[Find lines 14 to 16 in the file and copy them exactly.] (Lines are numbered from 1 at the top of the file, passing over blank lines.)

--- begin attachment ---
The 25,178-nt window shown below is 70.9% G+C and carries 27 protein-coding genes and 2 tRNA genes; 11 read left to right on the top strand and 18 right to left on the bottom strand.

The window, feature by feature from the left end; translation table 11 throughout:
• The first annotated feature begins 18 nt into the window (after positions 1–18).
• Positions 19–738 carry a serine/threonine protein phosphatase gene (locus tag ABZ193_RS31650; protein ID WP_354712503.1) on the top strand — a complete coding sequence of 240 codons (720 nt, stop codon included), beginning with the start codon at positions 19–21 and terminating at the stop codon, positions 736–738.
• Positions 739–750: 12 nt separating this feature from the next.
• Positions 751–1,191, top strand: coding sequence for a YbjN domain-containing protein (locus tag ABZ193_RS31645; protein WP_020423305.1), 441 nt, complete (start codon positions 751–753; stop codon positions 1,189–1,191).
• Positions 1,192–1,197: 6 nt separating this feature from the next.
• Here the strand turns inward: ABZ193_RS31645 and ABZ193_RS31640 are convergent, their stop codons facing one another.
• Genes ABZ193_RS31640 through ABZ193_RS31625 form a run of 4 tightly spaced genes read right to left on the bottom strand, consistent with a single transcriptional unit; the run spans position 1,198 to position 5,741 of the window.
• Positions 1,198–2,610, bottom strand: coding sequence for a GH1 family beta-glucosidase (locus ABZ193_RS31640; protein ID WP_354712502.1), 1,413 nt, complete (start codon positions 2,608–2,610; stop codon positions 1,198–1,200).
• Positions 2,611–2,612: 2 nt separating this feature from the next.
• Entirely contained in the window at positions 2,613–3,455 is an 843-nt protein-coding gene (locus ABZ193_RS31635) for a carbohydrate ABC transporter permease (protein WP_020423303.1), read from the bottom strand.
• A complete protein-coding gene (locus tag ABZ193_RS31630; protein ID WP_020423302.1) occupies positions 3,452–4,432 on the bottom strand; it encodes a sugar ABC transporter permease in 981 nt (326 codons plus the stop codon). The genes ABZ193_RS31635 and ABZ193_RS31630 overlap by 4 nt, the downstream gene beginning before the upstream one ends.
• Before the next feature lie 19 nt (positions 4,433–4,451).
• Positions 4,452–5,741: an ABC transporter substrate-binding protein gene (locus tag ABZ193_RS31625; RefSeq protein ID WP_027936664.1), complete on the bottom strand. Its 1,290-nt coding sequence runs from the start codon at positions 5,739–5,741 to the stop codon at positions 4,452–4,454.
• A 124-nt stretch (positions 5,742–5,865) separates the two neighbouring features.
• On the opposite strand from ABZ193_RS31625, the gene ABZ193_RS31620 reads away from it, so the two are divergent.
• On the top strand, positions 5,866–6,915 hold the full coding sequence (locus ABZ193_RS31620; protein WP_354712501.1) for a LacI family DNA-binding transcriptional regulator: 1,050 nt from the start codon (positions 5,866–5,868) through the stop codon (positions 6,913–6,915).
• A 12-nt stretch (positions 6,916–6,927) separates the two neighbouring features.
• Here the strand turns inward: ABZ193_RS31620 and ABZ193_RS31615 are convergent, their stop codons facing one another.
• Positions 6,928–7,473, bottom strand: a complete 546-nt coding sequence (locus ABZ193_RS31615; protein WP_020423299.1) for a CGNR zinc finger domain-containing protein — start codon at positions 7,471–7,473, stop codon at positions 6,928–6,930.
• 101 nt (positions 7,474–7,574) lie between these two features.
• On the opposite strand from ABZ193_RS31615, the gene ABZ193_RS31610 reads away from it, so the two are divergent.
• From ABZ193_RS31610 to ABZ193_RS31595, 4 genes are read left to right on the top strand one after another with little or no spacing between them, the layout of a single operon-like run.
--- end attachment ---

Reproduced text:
• Before the next feature lie 19 nt (positions 4,433–4,451).
• Positions 4,452–5,741: an ABC transporter substrate-binding protein gene (locus tag ABZ193_RS31625; RefSeq protein ID WP_027936664.1), complete on the bottom strand. Its 1,290-nt coding sequence runs from the start codon at positions 5,739–5,741 to the stop codon at positions 4,452–4,454.
• A 124-nt stretch (positions 5,742–5,865) separates the two neighbouring features.